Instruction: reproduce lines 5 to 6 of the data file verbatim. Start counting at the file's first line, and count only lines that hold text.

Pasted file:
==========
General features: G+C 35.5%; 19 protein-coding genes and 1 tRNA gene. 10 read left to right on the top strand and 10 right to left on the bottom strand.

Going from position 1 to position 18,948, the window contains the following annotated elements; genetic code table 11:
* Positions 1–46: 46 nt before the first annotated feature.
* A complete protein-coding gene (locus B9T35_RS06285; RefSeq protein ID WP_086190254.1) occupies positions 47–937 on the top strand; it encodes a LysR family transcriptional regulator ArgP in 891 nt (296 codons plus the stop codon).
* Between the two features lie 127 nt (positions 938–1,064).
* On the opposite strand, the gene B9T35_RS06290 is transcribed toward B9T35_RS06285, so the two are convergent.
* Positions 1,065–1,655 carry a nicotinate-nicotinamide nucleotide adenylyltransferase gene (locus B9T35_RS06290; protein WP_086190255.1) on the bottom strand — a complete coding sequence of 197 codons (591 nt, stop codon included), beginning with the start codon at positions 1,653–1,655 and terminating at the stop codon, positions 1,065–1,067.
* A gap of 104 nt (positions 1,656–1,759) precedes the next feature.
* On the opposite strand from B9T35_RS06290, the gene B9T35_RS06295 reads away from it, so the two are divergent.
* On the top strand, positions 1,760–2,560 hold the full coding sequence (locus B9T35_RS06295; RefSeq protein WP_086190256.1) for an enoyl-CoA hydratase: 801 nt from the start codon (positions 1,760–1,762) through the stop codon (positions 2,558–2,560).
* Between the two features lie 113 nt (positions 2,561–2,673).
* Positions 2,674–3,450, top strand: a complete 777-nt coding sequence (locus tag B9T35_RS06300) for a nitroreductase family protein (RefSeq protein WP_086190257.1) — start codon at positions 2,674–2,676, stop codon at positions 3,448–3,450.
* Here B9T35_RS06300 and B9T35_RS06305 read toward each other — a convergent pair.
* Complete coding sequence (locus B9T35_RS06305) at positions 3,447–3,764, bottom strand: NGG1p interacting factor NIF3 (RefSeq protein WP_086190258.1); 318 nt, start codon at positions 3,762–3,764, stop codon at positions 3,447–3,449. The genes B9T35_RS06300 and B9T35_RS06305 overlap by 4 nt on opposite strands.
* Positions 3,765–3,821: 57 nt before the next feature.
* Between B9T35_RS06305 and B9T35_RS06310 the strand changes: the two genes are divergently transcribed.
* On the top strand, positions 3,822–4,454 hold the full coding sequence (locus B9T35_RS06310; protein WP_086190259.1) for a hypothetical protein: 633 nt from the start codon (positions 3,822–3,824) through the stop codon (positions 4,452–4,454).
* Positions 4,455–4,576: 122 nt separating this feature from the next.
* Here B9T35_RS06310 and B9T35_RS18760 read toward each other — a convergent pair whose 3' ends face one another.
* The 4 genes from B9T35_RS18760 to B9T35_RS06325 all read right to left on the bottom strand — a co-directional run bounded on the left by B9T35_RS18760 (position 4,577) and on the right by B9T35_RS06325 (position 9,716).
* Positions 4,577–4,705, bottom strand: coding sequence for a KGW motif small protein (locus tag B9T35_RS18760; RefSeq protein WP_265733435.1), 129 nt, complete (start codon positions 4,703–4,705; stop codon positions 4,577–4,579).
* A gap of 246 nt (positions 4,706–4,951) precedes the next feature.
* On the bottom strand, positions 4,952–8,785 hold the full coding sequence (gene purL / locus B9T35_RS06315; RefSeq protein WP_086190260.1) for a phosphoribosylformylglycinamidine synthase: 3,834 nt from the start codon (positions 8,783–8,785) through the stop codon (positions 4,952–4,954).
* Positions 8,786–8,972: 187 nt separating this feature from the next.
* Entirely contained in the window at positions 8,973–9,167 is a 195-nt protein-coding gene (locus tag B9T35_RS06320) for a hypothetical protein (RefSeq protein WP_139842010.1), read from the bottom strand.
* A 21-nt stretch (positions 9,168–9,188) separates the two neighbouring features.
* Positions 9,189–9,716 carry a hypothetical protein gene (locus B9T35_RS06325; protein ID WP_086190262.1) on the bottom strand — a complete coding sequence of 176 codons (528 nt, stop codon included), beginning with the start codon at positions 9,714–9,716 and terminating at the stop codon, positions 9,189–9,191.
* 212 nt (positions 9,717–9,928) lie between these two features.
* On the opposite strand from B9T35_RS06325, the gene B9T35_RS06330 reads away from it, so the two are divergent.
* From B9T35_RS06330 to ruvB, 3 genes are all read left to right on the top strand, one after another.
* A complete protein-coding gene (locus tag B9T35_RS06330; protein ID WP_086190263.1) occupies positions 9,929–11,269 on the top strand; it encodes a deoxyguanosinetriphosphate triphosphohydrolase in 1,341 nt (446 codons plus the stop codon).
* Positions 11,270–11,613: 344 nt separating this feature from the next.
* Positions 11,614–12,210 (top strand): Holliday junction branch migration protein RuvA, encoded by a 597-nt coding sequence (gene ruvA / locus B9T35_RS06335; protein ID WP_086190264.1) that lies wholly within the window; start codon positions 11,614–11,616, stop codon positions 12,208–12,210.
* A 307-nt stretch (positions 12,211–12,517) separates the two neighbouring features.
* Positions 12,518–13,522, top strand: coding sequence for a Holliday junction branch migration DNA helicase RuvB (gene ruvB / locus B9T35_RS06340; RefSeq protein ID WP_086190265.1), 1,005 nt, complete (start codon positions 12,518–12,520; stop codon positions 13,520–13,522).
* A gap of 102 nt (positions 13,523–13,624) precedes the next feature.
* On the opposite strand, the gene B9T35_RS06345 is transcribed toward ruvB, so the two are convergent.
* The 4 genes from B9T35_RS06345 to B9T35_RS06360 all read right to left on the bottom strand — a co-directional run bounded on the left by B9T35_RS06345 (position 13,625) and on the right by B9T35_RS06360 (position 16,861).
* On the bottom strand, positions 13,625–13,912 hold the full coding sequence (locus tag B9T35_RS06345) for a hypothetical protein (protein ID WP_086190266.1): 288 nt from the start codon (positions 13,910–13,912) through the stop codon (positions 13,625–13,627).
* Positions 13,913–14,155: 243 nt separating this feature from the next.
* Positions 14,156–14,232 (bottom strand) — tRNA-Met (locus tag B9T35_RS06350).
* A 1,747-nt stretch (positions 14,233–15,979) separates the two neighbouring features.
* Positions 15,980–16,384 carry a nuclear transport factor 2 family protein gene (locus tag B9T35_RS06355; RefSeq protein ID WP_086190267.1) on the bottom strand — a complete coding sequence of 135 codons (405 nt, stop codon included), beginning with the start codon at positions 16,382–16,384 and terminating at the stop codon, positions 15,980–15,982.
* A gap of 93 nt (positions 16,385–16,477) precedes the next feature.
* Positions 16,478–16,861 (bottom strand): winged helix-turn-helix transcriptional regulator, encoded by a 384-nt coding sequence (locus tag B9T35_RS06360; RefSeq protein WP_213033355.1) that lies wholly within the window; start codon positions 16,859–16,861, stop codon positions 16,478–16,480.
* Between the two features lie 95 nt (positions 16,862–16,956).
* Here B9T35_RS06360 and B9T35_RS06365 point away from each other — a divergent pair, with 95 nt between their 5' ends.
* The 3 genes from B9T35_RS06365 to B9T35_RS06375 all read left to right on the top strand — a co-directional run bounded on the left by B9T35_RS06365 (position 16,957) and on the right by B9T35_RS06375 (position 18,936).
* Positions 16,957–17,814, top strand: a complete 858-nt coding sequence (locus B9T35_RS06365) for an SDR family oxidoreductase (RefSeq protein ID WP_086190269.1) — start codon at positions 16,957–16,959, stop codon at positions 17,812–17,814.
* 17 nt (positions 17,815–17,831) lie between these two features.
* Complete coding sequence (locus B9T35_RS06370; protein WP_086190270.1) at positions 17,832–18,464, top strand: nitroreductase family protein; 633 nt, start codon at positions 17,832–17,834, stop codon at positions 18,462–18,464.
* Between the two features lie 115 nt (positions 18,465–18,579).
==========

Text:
* Between the two features lie 127 nt (positions 938–1,064).
* On the opposite strand, the gene B9T35_RS06290 is transcribed toward B9T35_RS06285, so the two are convergent.